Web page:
Loading...

American Dictionary of the English Language

Webster's Dictionary 1828

Dictionary Search

Feast


FEAST, noun [Latin festum.]

1. A sumptuous repast or entertainment, of which a number of guests partake; particularly, a rich or splendid public entertainment.

On Pharaoh's birth day, he made a feast to all his servants. Genesis 40:20.

2. A rich or delicious repast or meal; something delicious to the palate.

3. A ceremony of feasting; joy and thanksgiving on stated days, in commemoration of some great event, or in honor of some distinguished personage; an anniversary, periodical or stated celebration of some event; a festival; as on occasion of the games in Greece, and the feast of the passover, the feast of Pentecost, and the feast of tabernacles among the Jews.

4. Something delicious and entertaining to the mind or soul; as the dispensation of the gospel is called a feast of fat things. Isaiah 25:6.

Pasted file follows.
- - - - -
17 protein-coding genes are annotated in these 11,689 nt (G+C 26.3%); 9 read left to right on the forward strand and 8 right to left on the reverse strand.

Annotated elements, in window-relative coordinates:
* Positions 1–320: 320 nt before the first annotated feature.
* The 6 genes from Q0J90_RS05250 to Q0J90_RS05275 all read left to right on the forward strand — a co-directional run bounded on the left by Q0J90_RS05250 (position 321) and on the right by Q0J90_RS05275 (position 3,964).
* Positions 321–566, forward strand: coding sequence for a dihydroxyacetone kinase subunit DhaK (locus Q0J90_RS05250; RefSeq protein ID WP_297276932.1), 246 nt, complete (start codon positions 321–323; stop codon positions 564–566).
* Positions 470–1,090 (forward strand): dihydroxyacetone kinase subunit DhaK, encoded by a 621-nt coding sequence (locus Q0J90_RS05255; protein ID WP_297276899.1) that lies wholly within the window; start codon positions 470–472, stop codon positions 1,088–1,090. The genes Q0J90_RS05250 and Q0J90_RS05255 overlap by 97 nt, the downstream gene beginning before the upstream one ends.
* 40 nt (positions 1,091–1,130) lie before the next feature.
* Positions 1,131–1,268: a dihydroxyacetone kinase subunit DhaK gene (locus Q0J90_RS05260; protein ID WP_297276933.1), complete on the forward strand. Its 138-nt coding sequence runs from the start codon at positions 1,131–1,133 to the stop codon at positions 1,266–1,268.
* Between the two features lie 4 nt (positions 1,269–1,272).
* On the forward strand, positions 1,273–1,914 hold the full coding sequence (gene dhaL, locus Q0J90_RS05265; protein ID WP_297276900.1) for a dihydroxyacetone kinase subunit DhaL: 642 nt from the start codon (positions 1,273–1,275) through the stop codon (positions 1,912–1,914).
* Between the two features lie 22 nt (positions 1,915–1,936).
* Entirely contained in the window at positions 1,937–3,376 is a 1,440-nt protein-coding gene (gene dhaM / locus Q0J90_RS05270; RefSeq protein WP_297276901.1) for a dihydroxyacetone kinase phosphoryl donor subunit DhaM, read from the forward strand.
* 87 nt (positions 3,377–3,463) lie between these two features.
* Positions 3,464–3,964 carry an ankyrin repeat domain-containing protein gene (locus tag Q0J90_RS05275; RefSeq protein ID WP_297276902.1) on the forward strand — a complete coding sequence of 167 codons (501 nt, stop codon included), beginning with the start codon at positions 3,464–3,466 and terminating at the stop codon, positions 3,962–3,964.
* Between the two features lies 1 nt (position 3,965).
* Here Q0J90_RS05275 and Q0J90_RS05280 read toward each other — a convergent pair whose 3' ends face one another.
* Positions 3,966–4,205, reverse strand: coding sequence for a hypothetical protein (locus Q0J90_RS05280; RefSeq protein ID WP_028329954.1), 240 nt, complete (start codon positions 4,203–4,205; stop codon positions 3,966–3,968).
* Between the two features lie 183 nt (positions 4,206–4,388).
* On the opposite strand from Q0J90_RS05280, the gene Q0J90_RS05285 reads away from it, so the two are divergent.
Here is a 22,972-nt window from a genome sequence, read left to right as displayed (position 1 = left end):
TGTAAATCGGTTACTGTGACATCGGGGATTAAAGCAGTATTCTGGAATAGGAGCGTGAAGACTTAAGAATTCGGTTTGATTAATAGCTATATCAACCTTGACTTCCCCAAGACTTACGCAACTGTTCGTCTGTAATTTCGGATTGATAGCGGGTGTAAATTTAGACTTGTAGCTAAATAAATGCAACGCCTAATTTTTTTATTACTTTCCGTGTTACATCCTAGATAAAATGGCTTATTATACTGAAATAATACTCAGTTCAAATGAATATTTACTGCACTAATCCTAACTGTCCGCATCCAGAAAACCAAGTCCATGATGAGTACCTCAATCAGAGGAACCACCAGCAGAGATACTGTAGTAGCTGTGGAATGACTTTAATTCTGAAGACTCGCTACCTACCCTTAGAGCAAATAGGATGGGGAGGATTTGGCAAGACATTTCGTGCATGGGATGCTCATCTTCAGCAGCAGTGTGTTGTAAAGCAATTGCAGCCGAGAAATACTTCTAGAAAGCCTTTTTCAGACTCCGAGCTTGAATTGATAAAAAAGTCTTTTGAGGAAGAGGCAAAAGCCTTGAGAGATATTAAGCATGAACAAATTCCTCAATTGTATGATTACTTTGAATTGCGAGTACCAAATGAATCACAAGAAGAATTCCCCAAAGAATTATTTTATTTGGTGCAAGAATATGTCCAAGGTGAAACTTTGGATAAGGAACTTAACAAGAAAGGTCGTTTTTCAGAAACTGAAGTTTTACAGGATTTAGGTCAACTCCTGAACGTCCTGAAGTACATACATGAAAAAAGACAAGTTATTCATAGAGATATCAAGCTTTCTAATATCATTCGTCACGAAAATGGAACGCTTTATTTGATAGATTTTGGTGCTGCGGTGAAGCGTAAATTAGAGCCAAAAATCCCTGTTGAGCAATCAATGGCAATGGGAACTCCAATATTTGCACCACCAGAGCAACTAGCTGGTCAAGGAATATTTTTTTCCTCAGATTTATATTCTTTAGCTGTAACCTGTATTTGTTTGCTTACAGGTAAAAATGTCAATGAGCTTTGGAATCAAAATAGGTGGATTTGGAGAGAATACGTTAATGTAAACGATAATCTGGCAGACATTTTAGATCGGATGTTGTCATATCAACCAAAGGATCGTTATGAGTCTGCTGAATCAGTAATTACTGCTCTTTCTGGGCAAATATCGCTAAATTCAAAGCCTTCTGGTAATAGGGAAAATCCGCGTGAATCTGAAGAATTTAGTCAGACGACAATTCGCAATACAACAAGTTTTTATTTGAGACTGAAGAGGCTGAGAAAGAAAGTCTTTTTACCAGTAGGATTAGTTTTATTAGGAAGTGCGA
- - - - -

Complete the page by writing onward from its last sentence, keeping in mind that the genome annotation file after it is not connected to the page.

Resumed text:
5. That which delights and entertains.

He that is of a merry heart hath a continual feast

Proverbs 15:15.

In the English church, feasts are immovable or movable; immovable, when they occur on the same day of the year, as Christmas day, etc.; and movable, when they are not confined to the same day of the year, as Easter, which regulates many others.

FEAST, verb intransitive

1. To eat sumptuously; to dine or sup on rich provisions; particularly in large companies, and on public festivals.

And his sons went and feasted in their houses. Job 1:4.

2. To be highly gratified or delighted.

FEAST, verb transitive

1. To entertain with sumptuous provisions; to treat at the table magnificently; as, he was feasted by the king.

2. To delight; to pamper; to gratify luxuriously; as, to feast the soul.

Whose taste or smell can bless the feasted sense.